Whenever I write anything about DayZ, the conversation is dominated by two things: DayZ not being finished and Dean Hall not finishing it. There are legitimate concerns tied around misinformed ones. I have tried to put all of these to the game's creative director Brian Hicks.
After a whirlwind three years Dean Hall has gone, left Bohemia, returned to New Zealand, started a new indie studio, walked away from day-to-DayZ. "Saying goodbye is like a mountain summit," he wrote on Twitter in December. "People focus on that, and forget that it is the journey there and then onward that really matters."
It seems counter-intuitive to say it, but Steam, the biggest and most popular digital video game shop we have, may be selling too many games - or rather, it may be selling too many of the wrong kind of games.
I'm always late to the party - even when most of the people at the party are dead. In the case of DayZ, I'm very late indeed. It's been two years since Dean Hall's mod started to turn ordinary gamers into hardened survivalists, and in that time, it feels like the game has helped cement a genre - or something that certainly behaves like one. I get hundreds of press releases in my inbox every week, and about two thirds of them promise that the latest title I'm about to fall in love with is just like DayZ - or just like Minecraft. These titles are not unrelated. In 2014, we love foraging and scavenging. We love finding our own tools and getting by on next to nothing. We love hardship. We love suffering. It's no longer enough to just thrive - we want to feel the sharp edge of survival itself.
Imagine waking one morning to discover that two of your staff had been detained in a foreign country over allegations of espionage. What would you do? You're not the head of MI6. You don't employ spies. You employ developers who make video games. You discover the news in your online forum but soon it's spread like wildfire, to local radio and TV, and people are knocking at your door for comment. What do you say? What do you tell the families of the arrested men?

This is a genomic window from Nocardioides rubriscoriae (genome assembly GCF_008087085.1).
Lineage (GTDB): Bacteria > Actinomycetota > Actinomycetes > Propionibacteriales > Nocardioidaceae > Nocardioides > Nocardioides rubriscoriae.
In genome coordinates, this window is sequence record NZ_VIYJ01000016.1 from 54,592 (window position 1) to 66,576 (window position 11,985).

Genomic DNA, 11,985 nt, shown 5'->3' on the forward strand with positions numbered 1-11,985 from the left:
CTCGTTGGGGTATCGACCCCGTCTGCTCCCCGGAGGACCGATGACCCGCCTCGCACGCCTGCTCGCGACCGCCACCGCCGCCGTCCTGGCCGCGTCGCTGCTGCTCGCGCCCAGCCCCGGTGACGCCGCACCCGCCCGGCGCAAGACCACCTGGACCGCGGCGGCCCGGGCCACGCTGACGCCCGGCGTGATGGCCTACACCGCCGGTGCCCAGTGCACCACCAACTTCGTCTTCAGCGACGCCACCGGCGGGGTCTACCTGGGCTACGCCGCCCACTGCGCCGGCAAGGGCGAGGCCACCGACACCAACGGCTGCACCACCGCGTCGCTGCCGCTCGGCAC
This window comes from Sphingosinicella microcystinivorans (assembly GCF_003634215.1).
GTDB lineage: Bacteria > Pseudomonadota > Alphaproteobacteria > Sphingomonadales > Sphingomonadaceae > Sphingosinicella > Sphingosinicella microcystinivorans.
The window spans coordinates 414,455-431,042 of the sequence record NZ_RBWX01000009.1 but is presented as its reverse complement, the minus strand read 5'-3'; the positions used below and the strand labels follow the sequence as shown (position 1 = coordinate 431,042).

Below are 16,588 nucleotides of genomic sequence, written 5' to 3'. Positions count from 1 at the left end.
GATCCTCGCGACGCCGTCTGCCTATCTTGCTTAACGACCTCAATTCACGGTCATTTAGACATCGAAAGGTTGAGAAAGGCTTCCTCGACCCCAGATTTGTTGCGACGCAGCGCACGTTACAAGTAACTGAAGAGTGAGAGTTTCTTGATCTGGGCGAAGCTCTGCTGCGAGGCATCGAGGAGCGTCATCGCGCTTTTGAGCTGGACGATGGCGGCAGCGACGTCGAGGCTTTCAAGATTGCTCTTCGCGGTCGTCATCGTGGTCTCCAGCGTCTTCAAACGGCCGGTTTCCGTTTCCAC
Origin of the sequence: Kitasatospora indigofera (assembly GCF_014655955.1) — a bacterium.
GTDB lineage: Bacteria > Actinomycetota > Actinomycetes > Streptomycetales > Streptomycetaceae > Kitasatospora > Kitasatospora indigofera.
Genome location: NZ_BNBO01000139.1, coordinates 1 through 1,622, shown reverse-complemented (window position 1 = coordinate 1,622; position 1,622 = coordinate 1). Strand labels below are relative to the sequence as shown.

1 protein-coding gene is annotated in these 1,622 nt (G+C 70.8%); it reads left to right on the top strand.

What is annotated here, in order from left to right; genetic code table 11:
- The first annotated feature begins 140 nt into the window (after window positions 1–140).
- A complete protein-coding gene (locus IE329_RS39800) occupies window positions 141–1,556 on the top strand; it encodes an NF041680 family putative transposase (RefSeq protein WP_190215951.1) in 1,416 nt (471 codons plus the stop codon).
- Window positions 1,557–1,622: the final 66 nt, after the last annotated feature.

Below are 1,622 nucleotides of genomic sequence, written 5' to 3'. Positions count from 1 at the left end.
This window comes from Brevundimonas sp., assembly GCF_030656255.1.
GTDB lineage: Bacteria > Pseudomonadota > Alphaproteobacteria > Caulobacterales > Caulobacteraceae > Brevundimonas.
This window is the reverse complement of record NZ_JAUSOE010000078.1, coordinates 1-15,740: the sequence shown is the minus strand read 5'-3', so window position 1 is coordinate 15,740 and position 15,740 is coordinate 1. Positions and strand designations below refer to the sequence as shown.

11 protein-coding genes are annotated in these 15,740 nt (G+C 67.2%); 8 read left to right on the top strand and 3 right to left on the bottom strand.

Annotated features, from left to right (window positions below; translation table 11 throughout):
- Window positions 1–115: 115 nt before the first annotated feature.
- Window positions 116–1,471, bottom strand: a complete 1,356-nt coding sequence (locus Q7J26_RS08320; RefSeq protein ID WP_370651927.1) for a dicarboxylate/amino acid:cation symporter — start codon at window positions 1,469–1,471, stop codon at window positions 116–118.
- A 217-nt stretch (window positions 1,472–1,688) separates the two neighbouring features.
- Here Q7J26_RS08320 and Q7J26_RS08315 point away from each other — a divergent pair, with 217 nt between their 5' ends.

Dean Hall talked about the reaction to his leaving Bohemia and DayZ during a live on-stage interview at EGX Rezzed this weekend passed. The archived live-streamed footage is on Twitch now.
When is DayZ coming out in full? How far down the road are discussions about getting the game on console? How serious is Dean Hall about putting horses in the game? And what does he really think about similar survival game Rust?
Traditional MMOs have gone out of fashion lately. It used to be that every gaming brand had exciting untapped MMO potential and every publisher wanted an MMO in its stable, but the gold rush inspired by World of Warcraft yielded little precious metal, and a lot of publishers got burned in the process - especially Electronic Arts with Star Wars: The Old Republic - while the term "MMO" has become taboo when discussing a new breed of games that includes The Division and Destiny, even though in many respects they are both massively multiplayer and online.
The bombastic E3 show floor was packed with open-world games.
Like all the best zombie games, DayZ isn't really about zombies at all - it's about the way that the presence of zombies and their implications make people behave. But DayZ was the only zombie game this year where that behaviour was all down to you and other real people rather than a fictional cast of characters. It's for that reason that many people feel DayZ isn't just one of the best zombies games, but the best outright.
For over a million people, Dean 'Rocket' Hall, creator of ArmA 2 mod DayZ, is responsible for some of the most emotive stories to come from a game in 2012. But he'd be hard pressed to recount how any of those stories have played out or how their inevitable, often gut-wrenching, ends came to be written.
Two possibilities: Either you're excited about DayZ, or you haven't heard of it.